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Intestinal bacteria influence food transit through the gut

Date:
November 21, 2013
Source:
University of Gothenburg
Summary:
Food transit through the small intestine affects the body's absorption of nutrients and, consequently, our health. The discovery that food transit time is regulated by a hormone indicates new ways to increase the intestinal absorption of nutrients, and thus potentially treat malnutrition.

Food transit through the small intestine affects the body's absorption of nutrients and, consequently, our health. The discovery that food transit time is regulated by a hormone indicates new ways to increase the intestinal absorption of nutrients, and thus potentially treat malnutrition.

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One of the tasks of the gut microbiota is to break down essential nutrients from our diet to provide a usable energy source in the colon.

Researchers at the Sahlgrenska Academy, University of Gothenburg, have now shown that lack of energy in the colon leads to increased release of a hormone primarily associated with appetite control and insulin secretion, GLP-1.

Importantly, they also showed that the released GLP-1 regulates how quickly food passes through the small intestine. These findings may open up new possibilities to treat malnutrition and malnutrition-related diseases.

"Food transit through the small intestine is a complex balancing act, in which the gut lining must be given time to absorb nutrients but without allowing pathogenic bacteria sufficient time to colonize the small intestine. We have discovered that food transit through the small intestine is regulated by a specific hormone called GLP-1, which is linked to our glucose metabolism and appetite," says Anita Wichmann, postdoctoral researcher at the Sahlgrenska Academy and the study's lead author.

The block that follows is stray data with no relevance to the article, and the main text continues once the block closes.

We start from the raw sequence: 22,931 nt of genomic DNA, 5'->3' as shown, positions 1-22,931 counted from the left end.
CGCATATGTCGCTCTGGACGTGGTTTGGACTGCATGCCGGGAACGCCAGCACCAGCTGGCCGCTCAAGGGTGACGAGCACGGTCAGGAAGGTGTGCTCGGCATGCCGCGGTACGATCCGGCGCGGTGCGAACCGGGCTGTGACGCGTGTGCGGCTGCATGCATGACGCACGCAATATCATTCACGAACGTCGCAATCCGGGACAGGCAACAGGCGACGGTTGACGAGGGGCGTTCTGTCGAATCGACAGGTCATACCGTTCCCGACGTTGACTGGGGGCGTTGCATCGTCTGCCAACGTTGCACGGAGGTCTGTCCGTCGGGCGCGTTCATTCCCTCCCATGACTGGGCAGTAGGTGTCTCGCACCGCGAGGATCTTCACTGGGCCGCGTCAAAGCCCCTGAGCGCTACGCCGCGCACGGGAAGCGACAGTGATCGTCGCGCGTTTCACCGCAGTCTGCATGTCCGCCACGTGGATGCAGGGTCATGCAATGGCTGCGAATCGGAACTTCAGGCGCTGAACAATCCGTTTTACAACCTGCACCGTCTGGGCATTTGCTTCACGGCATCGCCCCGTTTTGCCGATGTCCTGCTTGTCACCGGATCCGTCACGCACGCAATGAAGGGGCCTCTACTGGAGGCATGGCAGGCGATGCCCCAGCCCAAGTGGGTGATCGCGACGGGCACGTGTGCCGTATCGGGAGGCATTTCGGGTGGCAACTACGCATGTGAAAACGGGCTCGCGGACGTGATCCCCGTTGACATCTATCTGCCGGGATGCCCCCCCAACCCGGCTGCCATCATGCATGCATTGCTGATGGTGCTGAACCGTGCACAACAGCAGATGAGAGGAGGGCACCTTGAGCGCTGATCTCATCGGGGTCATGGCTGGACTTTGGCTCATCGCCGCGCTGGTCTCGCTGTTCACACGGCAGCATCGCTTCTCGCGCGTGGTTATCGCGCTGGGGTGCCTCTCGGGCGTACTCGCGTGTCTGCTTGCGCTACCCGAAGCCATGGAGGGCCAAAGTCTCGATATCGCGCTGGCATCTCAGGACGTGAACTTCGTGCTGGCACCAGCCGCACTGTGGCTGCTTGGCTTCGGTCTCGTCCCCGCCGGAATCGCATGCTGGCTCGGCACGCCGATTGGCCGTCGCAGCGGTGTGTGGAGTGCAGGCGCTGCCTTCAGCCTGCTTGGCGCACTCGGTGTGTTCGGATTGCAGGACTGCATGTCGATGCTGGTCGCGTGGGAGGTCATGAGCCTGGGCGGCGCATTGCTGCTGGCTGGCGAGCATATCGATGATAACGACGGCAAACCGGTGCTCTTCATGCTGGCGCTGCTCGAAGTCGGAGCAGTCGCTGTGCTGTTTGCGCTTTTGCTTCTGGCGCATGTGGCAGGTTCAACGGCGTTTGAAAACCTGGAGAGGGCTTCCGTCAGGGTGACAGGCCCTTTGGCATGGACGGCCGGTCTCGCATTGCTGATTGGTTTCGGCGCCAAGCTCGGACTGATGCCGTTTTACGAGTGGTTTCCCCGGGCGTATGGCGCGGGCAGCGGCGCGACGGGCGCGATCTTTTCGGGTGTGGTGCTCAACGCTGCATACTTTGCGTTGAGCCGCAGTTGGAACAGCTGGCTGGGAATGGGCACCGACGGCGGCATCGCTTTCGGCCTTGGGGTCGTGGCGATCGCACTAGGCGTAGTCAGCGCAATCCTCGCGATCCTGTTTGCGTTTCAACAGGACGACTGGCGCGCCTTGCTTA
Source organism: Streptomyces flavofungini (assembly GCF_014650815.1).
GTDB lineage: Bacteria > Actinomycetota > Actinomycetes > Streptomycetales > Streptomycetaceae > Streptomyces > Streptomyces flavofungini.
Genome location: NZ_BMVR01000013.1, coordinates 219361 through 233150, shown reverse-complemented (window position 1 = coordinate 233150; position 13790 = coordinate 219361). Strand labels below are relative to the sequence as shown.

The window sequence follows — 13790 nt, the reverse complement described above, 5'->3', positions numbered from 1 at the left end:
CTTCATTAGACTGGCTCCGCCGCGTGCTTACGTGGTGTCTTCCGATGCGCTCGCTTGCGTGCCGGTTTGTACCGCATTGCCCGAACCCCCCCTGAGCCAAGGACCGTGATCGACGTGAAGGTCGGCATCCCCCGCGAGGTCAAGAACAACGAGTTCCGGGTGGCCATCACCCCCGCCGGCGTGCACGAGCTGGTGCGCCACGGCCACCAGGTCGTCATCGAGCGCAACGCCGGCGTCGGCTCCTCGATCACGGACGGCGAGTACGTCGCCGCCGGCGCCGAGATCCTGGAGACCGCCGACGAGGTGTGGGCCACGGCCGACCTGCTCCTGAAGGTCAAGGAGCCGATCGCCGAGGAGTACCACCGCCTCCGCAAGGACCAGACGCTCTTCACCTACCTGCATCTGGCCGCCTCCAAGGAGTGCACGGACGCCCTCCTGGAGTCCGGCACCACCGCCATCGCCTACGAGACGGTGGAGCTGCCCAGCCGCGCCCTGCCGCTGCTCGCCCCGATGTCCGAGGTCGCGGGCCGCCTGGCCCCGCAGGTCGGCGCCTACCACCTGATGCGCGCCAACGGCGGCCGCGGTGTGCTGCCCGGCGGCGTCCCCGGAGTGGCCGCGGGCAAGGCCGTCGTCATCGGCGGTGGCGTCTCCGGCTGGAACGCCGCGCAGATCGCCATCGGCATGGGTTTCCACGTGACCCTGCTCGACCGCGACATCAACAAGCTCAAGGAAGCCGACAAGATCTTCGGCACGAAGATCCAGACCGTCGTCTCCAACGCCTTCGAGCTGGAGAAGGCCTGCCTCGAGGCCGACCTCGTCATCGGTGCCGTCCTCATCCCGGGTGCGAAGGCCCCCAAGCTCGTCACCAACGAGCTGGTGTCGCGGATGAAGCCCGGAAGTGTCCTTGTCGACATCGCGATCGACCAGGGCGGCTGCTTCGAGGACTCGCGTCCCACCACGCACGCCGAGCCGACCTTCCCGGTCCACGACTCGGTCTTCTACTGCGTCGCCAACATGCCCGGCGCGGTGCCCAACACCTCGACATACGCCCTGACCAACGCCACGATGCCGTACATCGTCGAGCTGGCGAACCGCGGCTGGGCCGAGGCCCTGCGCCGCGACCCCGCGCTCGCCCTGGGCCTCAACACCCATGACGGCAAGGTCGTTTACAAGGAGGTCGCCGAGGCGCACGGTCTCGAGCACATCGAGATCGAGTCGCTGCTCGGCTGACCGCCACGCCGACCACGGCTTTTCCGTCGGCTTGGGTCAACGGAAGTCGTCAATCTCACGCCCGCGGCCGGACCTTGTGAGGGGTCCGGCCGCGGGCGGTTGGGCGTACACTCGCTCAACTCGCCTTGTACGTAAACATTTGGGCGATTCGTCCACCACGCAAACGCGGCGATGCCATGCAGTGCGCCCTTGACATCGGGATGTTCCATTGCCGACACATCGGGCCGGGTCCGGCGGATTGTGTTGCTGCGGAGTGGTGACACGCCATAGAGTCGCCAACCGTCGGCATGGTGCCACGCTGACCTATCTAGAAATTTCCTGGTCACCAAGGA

The study, published in the journal Cell Host & Microbe, was led by Professor Fredrik Bäckhed, who heads an internationally recognized research group that investigates the links between the gut microbiota and regulation of the body's metabolism.

"We are continuously discovering new functions that are regulated by the gut microbiota, which highlight its incredibly important function for health and development of diseases," he says.


Story Source:

The above story is based on materials provided by University of Gothenburg. Note: Materials may be edited for content and length.


Journal Reference:

  1. Anita Wichmann, Ava Allahyar, Thomas U. Greiner, Hubert Plovier, Gunnel Östergren Lundén, Thomas Larsson, Daniel J. Drucker, Nathalie M. Delzenne, Patrice D. Cani, Fredrik Bäckhed. Microbial Modulation of Energy Availability in the Colon Regulates Intestinal Transit. Cell Host & Microbe, 2013; 14 (5): 582 DOI: 10.1016/j.chom.2013.09.012

Cite This Page:

University of Gothenburg. "Intestinal bacteria influence food transit through the gut." ScienceDaily. ScienceDaily, 21 November 2013. <www.sciencedaily.com/releases/2013/11/131121091314.htm>.
University of Gothenburg. (2013, November 21). Intestinal bacteria influence food transit through the gut. ScienceDaily. Retrieved March 6, 2015 from www.sciencedaily.com/releases/2013/11/131121091314.htm
University of Gothenburg. "Intestinal bacteria influence food transit through the gut." ScienceDaily. www.sciencedaily.com/releases/2013/11/131121091314.htm (accessed March 6, 2015).

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